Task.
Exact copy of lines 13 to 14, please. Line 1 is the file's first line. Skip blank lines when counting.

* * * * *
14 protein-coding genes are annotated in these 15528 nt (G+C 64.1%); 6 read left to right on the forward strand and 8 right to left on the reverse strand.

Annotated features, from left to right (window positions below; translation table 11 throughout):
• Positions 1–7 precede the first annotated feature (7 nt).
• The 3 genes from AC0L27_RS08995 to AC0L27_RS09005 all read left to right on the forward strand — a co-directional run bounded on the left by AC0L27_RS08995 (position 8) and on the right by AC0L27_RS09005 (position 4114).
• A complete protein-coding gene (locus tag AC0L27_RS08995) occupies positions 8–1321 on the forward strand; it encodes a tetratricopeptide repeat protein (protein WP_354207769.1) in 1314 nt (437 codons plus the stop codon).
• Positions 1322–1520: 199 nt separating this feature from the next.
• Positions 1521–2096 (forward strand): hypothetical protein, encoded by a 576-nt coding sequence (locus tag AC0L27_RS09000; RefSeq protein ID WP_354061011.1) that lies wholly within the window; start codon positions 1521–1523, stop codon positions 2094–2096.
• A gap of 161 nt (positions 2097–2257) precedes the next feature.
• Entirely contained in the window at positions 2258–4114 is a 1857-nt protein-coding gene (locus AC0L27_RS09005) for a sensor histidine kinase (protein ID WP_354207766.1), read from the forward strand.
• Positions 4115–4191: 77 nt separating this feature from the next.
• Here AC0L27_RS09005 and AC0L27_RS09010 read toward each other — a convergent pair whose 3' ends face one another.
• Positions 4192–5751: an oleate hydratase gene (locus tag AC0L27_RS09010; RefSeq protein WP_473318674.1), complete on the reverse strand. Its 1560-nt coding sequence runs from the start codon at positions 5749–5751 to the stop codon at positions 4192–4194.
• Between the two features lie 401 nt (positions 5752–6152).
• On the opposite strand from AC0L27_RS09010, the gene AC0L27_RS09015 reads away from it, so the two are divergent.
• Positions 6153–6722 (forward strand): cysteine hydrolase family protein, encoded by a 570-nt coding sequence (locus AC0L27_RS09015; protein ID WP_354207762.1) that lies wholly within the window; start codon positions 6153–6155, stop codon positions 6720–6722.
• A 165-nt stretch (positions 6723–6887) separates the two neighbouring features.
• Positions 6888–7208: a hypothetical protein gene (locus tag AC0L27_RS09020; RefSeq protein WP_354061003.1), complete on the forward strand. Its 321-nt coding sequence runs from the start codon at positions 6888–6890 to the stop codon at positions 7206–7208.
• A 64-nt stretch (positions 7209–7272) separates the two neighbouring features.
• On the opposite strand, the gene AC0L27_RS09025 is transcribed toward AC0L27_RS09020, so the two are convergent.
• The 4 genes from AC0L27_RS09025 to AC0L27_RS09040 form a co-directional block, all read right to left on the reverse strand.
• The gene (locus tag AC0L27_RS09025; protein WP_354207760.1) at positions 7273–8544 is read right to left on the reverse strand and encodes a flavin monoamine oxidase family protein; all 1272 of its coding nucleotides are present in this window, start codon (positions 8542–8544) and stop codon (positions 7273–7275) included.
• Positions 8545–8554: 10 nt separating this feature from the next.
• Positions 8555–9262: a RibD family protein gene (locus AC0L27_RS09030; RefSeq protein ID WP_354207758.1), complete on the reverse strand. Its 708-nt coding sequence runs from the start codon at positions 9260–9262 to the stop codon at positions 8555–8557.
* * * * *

• Between the two features lie 401 nt (positions 5752–6152).
• On the opposite strand from AC0L27_RS09010, the gene AC0L27_RS09015 reads away from it, so the two are divergent.